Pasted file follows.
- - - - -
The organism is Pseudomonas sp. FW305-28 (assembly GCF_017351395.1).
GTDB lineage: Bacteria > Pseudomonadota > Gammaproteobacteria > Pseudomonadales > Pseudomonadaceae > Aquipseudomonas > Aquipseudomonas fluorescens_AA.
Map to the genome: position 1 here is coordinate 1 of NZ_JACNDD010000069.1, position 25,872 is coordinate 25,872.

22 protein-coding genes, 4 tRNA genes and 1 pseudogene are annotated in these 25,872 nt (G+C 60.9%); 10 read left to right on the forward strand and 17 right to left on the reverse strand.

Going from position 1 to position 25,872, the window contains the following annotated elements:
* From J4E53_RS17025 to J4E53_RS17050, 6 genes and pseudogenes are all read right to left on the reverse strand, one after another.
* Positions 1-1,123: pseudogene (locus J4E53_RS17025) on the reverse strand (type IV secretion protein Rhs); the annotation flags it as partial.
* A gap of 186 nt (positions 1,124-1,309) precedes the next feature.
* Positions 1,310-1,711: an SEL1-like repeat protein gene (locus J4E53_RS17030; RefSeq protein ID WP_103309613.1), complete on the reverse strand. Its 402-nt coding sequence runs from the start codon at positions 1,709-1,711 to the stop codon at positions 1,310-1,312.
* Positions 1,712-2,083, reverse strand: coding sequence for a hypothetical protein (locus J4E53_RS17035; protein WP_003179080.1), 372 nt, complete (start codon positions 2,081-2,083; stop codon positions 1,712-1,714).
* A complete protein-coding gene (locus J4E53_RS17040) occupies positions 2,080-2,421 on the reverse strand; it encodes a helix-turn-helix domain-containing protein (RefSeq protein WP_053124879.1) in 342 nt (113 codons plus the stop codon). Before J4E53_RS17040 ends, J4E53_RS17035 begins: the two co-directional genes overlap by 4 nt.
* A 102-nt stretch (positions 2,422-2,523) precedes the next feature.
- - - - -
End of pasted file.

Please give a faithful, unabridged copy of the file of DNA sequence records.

The organism is Pseudomonas sp. FW305-28 (assembly GCF_017351395.1).
GTDB lineage: Bacteria > Pseudomonadota > Gammaproteobacteria > Pseudomonadales > Pseudomonadaceae > Aquipseudomonas > Aquipseudomonas fluorescens_AA.
Map to the genome: position 1 here is coordinate 1 of NZ_JACNDD010000069.1, position 25,872 is coordinate 25,872.

22 protein-coding genes, 4 tRNA genes and 1 pseudogene are annotated in these 25,872 nt (G+C 60.9%); 10 read left to right on the forward strand and 17 right to left on the reverse strand.

Going from position 1 to position 25,872, the window contains the following annotated elements:
* From J4E53_RS17025 to J4E53_RS17050, 6 genes and pseudogenes are all read right to left on the reverse strand, one after another.
* Positions 1-1,123: pseudogene (locus J4E53_RS17025) on the reverse strand (type IV secretion protein Rhs); the annotation flags it as partial.
* A gap of 186 nt (positions 1,124-1,309) precedes the next feature.
* Positions 1,310-1,711: an SEL1-like repeat protein gene (locus J4E53_RS17030; RefSeq protein ID WP_103309613.1), complete on the reverse strand. Its 402-nt coding sequence runs from the start codon at positions 1,709-1,711 to the stop codon at positions 1,310-1,312.
* Positions 1,712-2,083, reverse strand: coding sequence for a hypothetical protein (locus J4E53_RS17035; protein WP_003179080.1), 372 nt, complete (start codon positions 2,081-2,083; stop codon positions 1,712-1,714).
* A complete protein-coding gene (locus J4E53_RS17040) occupies positions 2,080-2,421 on the reverse strand; it encodes a helix-turn-helix domain-containing protein (RefSeq protein WP_053124879.1) in 342 nt (113 codons plus the stop codon). Before J4E53_RS17040 ends, J4E53_RS17035 begins: the two co-directional genes overlap by 4 nt.
* A 102-nt stretch (positions 2,422-2,523) precedes the next feature.